Python Interview with a Google engineer

Watch someone solve the binary tree upside down problem in an interview with a Google engineer and see the feedback their interviewer left them. Explore this problem and others in our library of interview replays.

Interview Summary

Problem type

Binary tree upside down

Interview question

1) Given a binary tree where every node has either 0 or 2 children and every right node is a leaf node, flip it upside down turning it into a binary tree where all left nodes are leafs. 2) Find all palindromic decompositions of a given string s. A palindromic decomposition of string is a decomposition of the string into substrings, such that all those substrings are valid palindromes.

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Interview Feedback

Feedback about Occam's Malamute (the interviewee)

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Discussed in the call, overall really great technically sound. Map out approach is the only improvement and is minor.

Feedback about Ferocious Chameleon (the interviewer)

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Good combination of pushing an interviewee in a direction you want them to go and letting them work on a problem! You also did a great job quickly coming out with very applicable questions

Interview Transcript

Occam's Malamute: Hello.
Ferocious Chameleon: Hello. How's it going?
Occam's Malamute: It's going well, thank you. How are you doing?
Ferocious Chameleon: Pretty well. Can you give me a little, a little background about yourself?
Occam's Malamute: Yes, sure. I am coming from a more academical background. And what I do now is called machine learning. And I work in one of the big tech company, and I'm interviewing with another big tech company. And I somehow landed to the final round, that will happen, like in four weeks. And I'm just have to prepare for my final round. And I originally have no computer science background. So everything I learned, I learned on my own, pretty much. And that's pretty much it. So I'm trying to focus on solving problems that are kinda on the medium level, but I'm trying to solve them efficiently, fast and without too much typos. Because I think that is, so I don't, I'm trying not to solve, you know, some very exotic problems that take an hour, I would rather work on something more straightforward, that, but I would rather try to do it, ideally.
Ferocious Chameleon: Okay, so, I'll go ahead and paste the problem I have for you. So what I'm gonna do is I'm gonna paste the description first. And then I'm gonna go ahead and give you an example in the draw section. So I'm going to paste this right here. Okay. So this is the description. The problem itself is called upside down. And I'll draw it out out, I'm going to draw an example here.
Occam's Malamute: So are you going to draw it or I need to start working?
Ferocious Chameleon: Yeah, so if you look at the draw section.
Occam's Malamute: Okay, I'm sorry. Gotcha. Gotcha. Gotcha. And, uh huh. Yeah, thank you.
Ferocious Chameleon: Yeah. Give me one second to finish this up. See? Okay. Okay, so I'm gonna draw the binary tree right here okay. And we can imagine that this is one, this is two, this is three, this is four, and then this is five. And this is what you get, you have to get the root you be input the root, and then here you draw the output. Okay. And then the output would be something like this. Fill in the numbers and it all makes sense. So this is going to be four, this is going to be five, this will be two. And this is going to be three. It's going to be one.
Occam's Malamute: Okay. Understood. So I just want to clarify a couple of things. So you have put four in the root of a new tree. So, yes, can we say that it's the rule that the left child has to become the new root?
Ferocious Chameleon: Yeah. So, you can you can say that that's a fair assumption.
Occam's Malamute: Okay. So, understood. So, the left child becomes the root the original root, which is one, becomes the right child.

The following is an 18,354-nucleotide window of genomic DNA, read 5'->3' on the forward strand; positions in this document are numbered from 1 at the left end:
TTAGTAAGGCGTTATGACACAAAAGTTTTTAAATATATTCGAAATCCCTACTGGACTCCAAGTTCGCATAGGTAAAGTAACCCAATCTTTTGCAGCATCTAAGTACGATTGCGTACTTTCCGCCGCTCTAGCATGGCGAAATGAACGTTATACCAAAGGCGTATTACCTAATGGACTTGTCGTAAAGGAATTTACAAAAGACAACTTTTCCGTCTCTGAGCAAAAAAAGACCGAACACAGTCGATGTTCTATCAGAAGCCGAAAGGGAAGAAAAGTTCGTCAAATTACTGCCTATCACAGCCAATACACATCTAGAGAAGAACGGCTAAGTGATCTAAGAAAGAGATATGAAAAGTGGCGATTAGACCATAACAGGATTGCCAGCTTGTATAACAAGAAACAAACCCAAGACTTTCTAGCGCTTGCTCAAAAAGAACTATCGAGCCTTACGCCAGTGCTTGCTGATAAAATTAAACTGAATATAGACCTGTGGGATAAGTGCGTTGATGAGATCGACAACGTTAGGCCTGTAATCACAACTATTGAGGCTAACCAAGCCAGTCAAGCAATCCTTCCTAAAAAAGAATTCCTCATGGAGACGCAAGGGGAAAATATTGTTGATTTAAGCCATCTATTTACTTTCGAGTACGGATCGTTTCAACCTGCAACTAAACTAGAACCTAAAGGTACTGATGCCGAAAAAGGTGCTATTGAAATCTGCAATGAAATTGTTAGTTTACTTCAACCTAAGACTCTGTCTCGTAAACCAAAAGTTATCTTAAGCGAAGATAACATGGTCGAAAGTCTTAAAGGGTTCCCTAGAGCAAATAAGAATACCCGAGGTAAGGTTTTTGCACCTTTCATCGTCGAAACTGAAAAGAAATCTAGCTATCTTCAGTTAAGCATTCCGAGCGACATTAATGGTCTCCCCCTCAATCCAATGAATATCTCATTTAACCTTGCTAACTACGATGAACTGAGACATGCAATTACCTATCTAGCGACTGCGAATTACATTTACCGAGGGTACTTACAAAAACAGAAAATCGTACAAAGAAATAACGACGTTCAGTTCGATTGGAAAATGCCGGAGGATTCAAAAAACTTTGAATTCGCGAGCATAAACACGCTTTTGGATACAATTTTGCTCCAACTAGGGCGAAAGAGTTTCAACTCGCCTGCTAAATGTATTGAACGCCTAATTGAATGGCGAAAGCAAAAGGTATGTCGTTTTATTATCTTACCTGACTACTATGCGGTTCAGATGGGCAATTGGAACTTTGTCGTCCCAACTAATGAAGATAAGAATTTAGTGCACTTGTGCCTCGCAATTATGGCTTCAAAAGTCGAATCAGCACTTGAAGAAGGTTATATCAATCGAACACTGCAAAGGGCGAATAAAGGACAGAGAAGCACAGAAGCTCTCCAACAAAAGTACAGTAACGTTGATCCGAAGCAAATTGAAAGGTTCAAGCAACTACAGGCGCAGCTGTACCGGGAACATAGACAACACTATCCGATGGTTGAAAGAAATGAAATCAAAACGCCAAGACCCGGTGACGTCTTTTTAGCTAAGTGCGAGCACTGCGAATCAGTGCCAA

Ferocious Chameleon: So, so, yeah, okay. Yeah, you can assume that as well.
Occam's Malamute: Okay, and finally, the right child, the original right child three becomes the new left child three. So, those are three conditions, I want to keep in mind when I work through a problem. And yeah, so, and obviously, none of us do or whatever, we see the left child has to somehow become the root of the new tree. So, I imagine that we can somehow utilize that structure. So, what I will do is the following, so, I will create a spec, which is essentially a list and I will put a root into the spec and I will keep appending left children of the root. So, in our case, now, let's go back to code and so, it will be easier for me to start right start giving you an idea in the comment section. So, given that we have a tree that is what 12345 Yes, so, we have a tree 12345. So, I pretty much traverse that in a BFS manner. So, it means that my stack will get one and it will get two and four. So, after that, I know that four has to become my new root. So, to do this, I will also initialize an array called res for result, and I will put four in the results. Which is just the last element in the stack. And after that, after that, so we have 124 let's take a look at this chart. After that, I will start popping elements from my spec. I will start popping elements from my spec saving them into some temporary variable called T, stands for temp. So I will do something like this. And by doing this, I will remove four from my stack, which is the root. And I have five and two, they have to become children of my four. So now here I have four and all that two to become my right child, based on the chart, so, what I will write... I will write some things that obviously t right should become this and by doing this we arrive child of four will become two. Okay, which is right. And one has to become the right child of two. So it means that. Okay. So I put my t right is, what if I put my t left as that minus one? Right. So what I did here? I know that my stack minus one was stack is four but it's probably one of this now, it's at this point it's two. So, to the right element have to based on the chart is one. Yes. And this one problem and this... Yes, I guess so. And after that, yes, and it's all will be done in a loop. And the loop will go to my stack has more than one element. I need to have more than one element because I can just take a step back. Otherwise I will give them index error. Yes. And so if we approach and to build this thing, I want you to traverse the whole tree once, which gives us a big O of n time complexity. And I have to build a stack. Which, again, essentially will bring us to asymptotically will bring us to a big o space complexity. So I think it's fair to say that it's O(n) for time and space.